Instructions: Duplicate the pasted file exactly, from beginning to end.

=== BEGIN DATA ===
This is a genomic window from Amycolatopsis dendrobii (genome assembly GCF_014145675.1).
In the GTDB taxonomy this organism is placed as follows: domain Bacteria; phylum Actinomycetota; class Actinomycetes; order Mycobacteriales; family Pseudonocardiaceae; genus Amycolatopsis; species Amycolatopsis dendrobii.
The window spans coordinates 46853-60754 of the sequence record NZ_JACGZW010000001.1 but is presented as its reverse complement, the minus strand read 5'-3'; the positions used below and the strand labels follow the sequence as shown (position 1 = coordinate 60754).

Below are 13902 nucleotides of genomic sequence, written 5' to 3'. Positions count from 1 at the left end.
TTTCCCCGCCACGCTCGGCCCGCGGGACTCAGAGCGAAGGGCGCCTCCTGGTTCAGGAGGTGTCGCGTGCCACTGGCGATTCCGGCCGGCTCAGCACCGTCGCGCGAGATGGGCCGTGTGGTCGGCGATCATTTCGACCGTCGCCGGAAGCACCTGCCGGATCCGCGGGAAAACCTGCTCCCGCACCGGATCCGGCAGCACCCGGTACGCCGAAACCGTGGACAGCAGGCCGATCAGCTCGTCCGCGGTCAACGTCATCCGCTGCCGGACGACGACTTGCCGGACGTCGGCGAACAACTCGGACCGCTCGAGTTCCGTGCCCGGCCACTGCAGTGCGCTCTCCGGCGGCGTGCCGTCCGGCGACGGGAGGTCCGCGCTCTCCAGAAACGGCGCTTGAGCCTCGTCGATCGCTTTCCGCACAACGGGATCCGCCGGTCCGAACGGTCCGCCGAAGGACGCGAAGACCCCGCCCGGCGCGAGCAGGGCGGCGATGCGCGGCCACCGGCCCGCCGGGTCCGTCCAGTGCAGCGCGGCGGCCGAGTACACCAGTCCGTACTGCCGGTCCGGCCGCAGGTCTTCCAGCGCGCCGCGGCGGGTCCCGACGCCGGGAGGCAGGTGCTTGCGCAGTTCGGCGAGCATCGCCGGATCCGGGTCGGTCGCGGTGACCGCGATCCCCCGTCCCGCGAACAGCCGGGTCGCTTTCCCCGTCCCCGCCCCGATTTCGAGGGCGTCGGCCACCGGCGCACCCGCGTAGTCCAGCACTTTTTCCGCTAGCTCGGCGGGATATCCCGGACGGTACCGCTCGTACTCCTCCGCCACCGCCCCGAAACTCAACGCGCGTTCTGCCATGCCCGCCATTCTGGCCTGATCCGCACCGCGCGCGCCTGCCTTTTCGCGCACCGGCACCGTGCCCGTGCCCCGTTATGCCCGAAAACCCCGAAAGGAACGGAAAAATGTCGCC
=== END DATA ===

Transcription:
This is a genomic window from Amycolatopsis dendrobii (genome assembly GCF_014145675.1).
In the GTDB taxonomy this organism is placed as follows: domain Bacteria; phylum Actinomycetota; class Actinomycetes; order Mycobacteriales; family Pseudonocardiaceae; genus Amycolatopsis; species Amycolatopsis dendrobii.
The window spans coordinates 46853-60754 of the sequence record NZ_JACGZW010000001.1 but is presented as its reverse complement, the minus strand read 5'-3'; the positions used below and the strand labels follow the sequence as shown (position 1 = coordinate 60754).

Below are 13902 nucleotides of genomic sequence, written 5' to 3'. Positions count from 1 at the left end.
TTTCCCCGCCACGCTCGGCCCGCGGGACTCAGAGCGAAGGGCGCCTCCTGGTTCAGGAGGTGTCGCGTGCCACTGGCGATTCCGGCCGGCTCAGCACCGTCGCGCGAGATGGGCCGTGTGGTCGGCGATCATTTCGACCGTCGCCGGAAGCACCTGCCGGATCCGCGGGAAAACCTGCTCCCGCACCGGATCCGGCAGCACCCGGTACGCCGAAACCGTGGACAGCAGGCCGATCAGCTCGTCCGCGGTCAACGTCATCCGCTGCCGGACGACGACTTGCCGGACGTCGGCGAACAACTCGGACCGCTCGAGTTCCGTGCCCGGCCACTGCAGTGCGCTCTCCGGCGGCGTGCCGTCCGGCGACGGGAGGTCCGCGCTCTCCAGAAACGGCGCTTGAGCCTCGTCGATCGCTTTCCGCACAACGGGATCCGCCGGTCCGAACGGTCCGCCGAAGGACGCGAAGACCCCGCCCGGCGCGAGCAGGGCGGCGATGCGCGGCCACCGGCCCGCCGGGTCCGTCCAGTGCAGCGCGGCGGCCGAGTACACCAGTCCGTACTGCCGGTCCGGCCGCAGGTCTTCCAGCGCGCCGCGGCGGGTCCCGACGCCGGGAGGCAGGTGCTTGCGCAGTTCGGCGAGCATCGCCGGATCCGGGTCGGTCGCGGTGACCGCGATCCCCCGTCCCGCGAACAGCCGGGTCGCTTTCCCCGTCCCCGCCCCGATTTCGAGGGCGTCGGCCACCGGCGCACCCGCGTAGTCCAGCACTTTTTCCGCTAGCTCGGCGGGATATCCCGGACGGTACCGCTCGTACTCCTCCGCCACCGCCCCGAAACTCAACGCGCGTTCTGCCATGCCCGCCATTCTGGCCTGATCCGCACCGCGCGCGCCTGCCTTTTCGCGCACCGGCACCGTGCCCGTGCCCCGTTATGCCCGAAAACCCCGAAAGGAACGGAAAAATGTCGCC